27 August 2008

Lemonade for Booker!

Click on picture to inlarge.
Thanks Jane!

11 August 2008

The last Books & Stars of the year featured "Tales with Tails" naturalist Kevin Strauss

Books & Stars featured naturalist Kevin Strauss!

He told stories that took us to the forests of long ago and into a world where animals can talk. A rather small but appreciative audience enjoyed the stories and the beautiful evening.
Many thanks go a grant Southeastern Arts Council that made this year's Books & Stars possible. Thanks also to Marvin & Eileen from the Cocoa Bean who where back supporting Booker with their sales of the cool Hawaiian shaved ice!
Thanks also goes to the Northfield Parks & Street crew for setting up the showmobile. Diana on Booker checked out and in LOTS of books on Booker. Thanks Diana! Thanks also go to Kelly, the community services intern and Ana, Nicholas, Tate, Claire and other library pages who helped at Books & Stars. We had a great 2008!

07 August 2008

Fun at the pool with Hans Mayer!

We had a beautiful summer evening at the pool with talented musician Hans Mayer. Over 300 people enjoyed the entertainment and free admission to the pool - thanks to a grant from the Southeastern Minnesota Arts Council with support from Northfield Public Schools Community Services Division and the City of Northfield Library.
Click here and here see more photos!

06 August 2008

Our last MN History Player Virginia Mae Hope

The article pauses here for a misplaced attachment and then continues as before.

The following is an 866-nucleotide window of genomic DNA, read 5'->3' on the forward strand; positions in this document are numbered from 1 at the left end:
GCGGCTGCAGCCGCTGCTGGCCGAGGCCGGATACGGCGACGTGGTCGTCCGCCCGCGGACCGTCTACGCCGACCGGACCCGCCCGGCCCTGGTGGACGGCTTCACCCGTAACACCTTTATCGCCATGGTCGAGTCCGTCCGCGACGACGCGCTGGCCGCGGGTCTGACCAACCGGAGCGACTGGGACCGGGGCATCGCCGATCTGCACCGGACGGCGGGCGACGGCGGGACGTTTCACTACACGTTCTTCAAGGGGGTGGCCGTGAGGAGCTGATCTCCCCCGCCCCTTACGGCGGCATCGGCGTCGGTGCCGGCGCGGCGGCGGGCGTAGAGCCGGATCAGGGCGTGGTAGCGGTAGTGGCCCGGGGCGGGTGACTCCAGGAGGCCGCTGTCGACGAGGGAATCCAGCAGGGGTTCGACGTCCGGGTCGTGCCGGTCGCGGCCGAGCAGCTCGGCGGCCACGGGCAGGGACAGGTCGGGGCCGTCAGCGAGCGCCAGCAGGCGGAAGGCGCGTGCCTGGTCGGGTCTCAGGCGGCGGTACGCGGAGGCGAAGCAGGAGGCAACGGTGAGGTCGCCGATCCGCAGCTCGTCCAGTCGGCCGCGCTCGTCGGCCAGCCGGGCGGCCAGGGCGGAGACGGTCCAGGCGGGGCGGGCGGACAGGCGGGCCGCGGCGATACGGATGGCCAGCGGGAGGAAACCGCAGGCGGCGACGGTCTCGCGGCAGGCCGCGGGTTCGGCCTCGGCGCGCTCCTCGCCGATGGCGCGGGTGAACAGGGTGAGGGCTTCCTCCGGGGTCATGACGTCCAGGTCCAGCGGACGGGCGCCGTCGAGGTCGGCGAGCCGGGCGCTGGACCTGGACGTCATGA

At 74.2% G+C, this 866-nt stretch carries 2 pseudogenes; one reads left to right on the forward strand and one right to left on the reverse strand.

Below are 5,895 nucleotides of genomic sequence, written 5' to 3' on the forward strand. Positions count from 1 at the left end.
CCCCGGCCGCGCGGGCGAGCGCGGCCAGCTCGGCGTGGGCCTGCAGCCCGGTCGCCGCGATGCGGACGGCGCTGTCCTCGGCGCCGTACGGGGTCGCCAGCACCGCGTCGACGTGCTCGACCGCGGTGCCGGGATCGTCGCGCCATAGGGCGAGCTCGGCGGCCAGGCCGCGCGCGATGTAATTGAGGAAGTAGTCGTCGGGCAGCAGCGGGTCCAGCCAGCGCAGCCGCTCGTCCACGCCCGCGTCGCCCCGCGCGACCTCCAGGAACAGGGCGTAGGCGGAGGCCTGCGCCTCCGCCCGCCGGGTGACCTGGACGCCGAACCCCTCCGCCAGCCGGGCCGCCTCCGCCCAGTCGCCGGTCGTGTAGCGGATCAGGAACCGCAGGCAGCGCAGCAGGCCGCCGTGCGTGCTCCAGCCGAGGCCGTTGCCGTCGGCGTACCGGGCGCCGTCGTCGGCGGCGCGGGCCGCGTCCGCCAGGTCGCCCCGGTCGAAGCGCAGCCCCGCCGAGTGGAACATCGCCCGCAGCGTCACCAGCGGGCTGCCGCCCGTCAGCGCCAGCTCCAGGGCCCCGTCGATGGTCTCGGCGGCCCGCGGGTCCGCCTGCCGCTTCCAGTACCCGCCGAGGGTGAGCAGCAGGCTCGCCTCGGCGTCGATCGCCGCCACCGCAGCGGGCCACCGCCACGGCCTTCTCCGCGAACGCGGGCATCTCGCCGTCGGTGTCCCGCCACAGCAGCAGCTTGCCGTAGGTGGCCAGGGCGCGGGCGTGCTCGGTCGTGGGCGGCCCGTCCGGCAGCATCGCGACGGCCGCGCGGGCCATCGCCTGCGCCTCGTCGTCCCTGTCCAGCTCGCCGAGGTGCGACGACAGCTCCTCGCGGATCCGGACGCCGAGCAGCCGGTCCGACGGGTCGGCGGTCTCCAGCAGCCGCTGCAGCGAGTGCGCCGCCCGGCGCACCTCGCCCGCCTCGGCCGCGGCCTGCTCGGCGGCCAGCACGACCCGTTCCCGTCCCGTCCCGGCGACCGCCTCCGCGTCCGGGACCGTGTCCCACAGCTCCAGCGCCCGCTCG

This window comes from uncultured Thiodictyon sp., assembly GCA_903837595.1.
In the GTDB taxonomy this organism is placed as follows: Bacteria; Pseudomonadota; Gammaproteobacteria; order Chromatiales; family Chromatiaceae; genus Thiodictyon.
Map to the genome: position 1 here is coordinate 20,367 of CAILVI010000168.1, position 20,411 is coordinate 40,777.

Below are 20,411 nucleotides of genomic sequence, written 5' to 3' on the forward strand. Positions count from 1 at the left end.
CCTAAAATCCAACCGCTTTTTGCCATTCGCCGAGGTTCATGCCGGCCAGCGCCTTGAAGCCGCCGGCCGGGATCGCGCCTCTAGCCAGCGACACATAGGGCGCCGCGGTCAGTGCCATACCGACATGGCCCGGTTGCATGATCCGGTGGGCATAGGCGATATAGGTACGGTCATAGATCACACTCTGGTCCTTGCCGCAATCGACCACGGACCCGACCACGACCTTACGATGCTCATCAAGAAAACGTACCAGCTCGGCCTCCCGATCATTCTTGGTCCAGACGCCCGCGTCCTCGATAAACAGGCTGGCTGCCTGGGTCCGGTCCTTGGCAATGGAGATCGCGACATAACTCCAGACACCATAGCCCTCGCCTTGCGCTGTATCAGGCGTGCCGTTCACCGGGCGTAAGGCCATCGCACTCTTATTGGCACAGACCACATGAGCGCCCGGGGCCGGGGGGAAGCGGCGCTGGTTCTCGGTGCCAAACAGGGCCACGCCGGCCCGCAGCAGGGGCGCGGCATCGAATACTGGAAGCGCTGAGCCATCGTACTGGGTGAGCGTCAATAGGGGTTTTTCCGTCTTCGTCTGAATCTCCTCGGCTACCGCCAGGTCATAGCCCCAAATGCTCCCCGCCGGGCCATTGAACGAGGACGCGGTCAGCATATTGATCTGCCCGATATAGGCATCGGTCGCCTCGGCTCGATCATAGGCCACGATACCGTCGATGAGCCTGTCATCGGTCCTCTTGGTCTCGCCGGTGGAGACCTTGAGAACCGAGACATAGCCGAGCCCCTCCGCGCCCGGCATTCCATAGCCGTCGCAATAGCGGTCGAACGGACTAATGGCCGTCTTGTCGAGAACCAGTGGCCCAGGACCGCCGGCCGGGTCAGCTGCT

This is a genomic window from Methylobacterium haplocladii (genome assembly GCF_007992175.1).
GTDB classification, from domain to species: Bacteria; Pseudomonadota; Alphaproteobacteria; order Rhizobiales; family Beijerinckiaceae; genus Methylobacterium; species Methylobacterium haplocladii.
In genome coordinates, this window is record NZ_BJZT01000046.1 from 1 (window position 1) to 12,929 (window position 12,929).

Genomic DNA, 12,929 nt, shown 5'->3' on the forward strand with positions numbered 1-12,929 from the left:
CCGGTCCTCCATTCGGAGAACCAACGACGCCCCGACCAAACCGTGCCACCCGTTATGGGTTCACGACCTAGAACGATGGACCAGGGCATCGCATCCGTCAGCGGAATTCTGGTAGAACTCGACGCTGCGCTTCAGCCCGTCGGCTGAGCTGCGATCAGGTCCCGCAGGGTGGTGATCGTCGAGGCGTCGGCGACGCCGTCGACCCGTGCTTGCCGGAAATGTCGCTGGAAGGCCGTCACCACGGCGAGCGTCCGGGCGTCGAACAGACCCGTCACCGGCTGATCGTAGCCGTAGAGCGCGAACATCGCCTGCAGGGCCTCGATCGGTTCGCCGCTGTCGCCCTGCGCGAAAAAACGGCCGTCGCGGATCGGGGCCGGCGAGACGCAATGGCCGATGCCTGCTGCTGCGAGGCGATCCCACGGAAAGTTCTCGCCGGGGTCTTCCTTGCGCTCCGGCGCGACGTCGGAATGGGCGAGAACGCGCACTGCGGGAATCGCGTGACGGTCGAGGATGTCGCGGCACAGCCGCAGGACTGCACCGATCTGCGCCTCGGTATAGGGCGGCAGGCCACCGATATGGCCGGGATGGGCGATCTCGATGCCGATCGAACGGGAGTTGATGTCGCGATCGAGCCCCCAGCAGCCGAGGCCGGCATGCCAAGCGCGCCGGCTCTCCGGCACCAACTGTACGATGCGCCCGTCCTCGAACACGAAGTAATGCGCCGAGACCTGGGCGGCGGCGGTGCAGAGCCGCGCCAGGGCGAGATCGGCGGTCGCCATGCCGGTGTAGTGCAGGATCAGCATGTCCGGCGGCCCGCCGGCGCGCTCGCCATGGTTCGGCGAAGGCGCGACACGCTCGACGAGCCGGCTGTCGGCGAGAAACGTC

We met Virginia Mae Hope, and heard exciting stories of women flying airplanes and serving their country during World War II.

Virginia Mae Hope, a native of Winnebago, Minn., was a member of the Women Airforce Service Pilots (WASP) during World War II. The WASP performed wartime duties in the United States, thus freeing male pilots for combat. Hope was one of only 1,074 women to recieve the WASP silver wings after completing rigorous training at Avenger Field in Sweetwater, Texas. After graduation, she was assigned to the Weather Wing and stationed at Patterson Field in Dayton, Ohio. She died on Dec. 7, 1944, in Omaha, Neb., when the plane on which she was a passenger crashed after takeoff.
Virginia Hope was known to say, "Isn't it just wonderful!" about her WASP career, though she and other female pilots faced blatant discrimination simply because they were women. Not until 1977, 33 years after the program was disbanded, did Congress recognize the WASP as military pilots and grant them veteran status.

Her visit was our last in our series celebrating Minnesota's Sesquicentennial. The Minnesota History Player visits where made possible by a grant from the Northfield Area Foundation.
Thank you!